By Robin Cutler, Director of IngramSpark
When we talk about book distribution there are two different models that you need to know about:
- Full Service Distribution
- Wholesale Distribution
Full-service distributors are companies that provide a variety of services on behalf of traditional or well-established authors and publishers with a proven sales record. These services can range from sales representation directly into stores, libraries, wholesalers, warehousing, order fulfillment, and back end office functions such as paying royalties and doing collections. Examples of these companies are Ingram Publisher Services (IPS), Publishers Group West (PGW), Independent Publishing Group (IPG), and Midpoint to name just a few. Some specialize in genre specific, academic, or religious content. Typically, a new indie author or publisher will not have sufficient sales to support full service distribution partnerships.
So let’s focus on wholesale distribution since that’s likely the model that fits most indie authors/publishers. In this model, the author/publisher makes their book available to a wholesaler like Ingram, who in turn, makes that book available in their catalog for retailers and libraries to order. The wholesaler is not actively promoting or selling that book; the author/publisher is doing that. Since Ingram is the world’s largest book wholesaler servicing 39,000 retail and library partners, it’s a good thing to get your book listed with them. It makes no difference whether the stores and libraries are built of brick or live entirely online, sell printed or e-books–it is all called wholesale distribution. Baker & Taylor distributes print books primarily to libraries. Ingram also distributes to Baker & Taylor. On the e-book side, publishers/authors can distribute directly to the big four (Kindle, Apple, B&N, and Kobo), but it can be cumbersome when they start uploading and revising content. That's why a service like IngramSpark is handy as a one-stop.
With IngramSpark, print on demand (POD) is tied directly to Ingram’s global network to make for a seamless and inexpensive way to distribute your print books. With no inventory on hand, books are manufactured (POD) or distributed (e-book) as retailers place orders. The publisher is paid for the sale minus the cost of printing (POD only), so there’s no up-front inventory costs other than a nominal fee to setup your title in the IngramSpark platform.
Will IngramSpark distribute books printed by an offset printer?
IngramSpark works entirely using the POD model because we’ve found that it’s really cost effective and works with most indie publisher’s content. However, if you already have inventory and have at least 10 titles you can submit directly to Ingram to see if they will stock your title(s).
Why You Need a Distributor
The reason distribution is so important for indie authors/publishers is that most booksellers, and certainly, libraries would rather not order a single title directly from the author/publisher because it’s not manageable. It’s far more convenient and beneficial for retailers and libraries to order from a single supplier. This is exactly the role that Ingram plays in the industry—it is the central hub of the very complex publishing wheel between publishers and retailers.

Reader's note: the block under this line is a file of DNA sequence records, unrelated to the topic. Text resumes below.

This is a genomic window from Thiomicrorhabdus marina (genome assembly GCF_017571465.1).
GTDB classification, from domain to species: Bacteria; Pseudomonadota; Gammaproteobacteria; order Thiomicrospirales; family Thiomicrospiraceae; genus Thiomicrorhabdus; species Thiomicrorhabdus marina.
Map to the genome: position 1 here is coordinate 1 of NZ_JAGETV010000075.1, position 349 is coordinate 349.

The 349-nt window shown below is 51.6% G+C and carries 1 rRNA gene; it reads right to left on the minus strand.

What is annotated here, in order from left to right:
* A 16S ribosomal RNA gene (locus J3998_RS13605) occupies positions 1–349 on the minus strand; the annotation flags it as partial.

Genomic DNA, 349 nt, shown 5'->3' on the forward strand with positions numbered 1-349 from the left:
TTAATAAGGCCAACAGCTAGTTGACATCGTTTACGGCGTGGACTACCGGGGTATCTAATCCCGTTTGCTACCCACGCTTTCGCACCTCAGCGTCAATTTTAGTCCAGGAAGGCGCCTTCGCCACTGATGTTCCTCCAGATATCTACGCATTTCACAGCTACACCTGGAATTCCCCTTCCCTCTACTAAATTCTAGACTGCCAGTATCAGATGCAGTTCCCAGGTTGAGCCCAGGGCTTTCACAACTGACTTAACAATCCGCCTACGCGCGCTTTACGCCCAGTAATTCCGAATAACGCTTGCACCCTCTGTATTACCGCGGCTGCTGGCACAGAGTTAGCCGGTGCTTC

When you set up your title in the IngramSpark platform, you provide the completed digital files (PDF for print and EPUB for e-books) along with the metadata (book information). In this metadata, you will also include your list price and a discount to offer to retailers and libraries that may want to purchase your book. The discount represents the profit that both the bookseller (retailer) and Ingram make transacting the sale. The standard trade discount is 55% of the list price, but you can set a range anywhere from 30-55% in IngramSpark. Applying a discount of less than 55% can possibly limit the sale of your title to booksellers; however, this may be the right choice for some authors/publishers depending on their sales strategies.
The same holds true for choosing to make your book “returnable” or “non-returnable.” Most booksellers, including chains like Barnes and Noble will not consider stocking your book without the returnable option. Remember, you can always change your price, discount, and returnable options so do what makes you feel the most comfortable. If your book isn’t selling and you are actively marketing, you might want to try adjusting your pricing, discounts, or returnable option to see if that helps move the needle.
IngramSpark also encourages publishers to place orders for their own books so that they can be shipped to them or drop-shipped directly to their customer. This is known as a “publisher direct or drop ship order.” In the case of these orders the author/publisher only pays print and shipping fees (no discount is applied). The beauty of this service is that author/publishers don’t need to worry about inventory or have books stacked in their garage. They don’t have to invest in packing supplies or be burdened with packing orders on dining room tables. Anyone who has packed books on their dining room table as I have knows why I smile as I type this.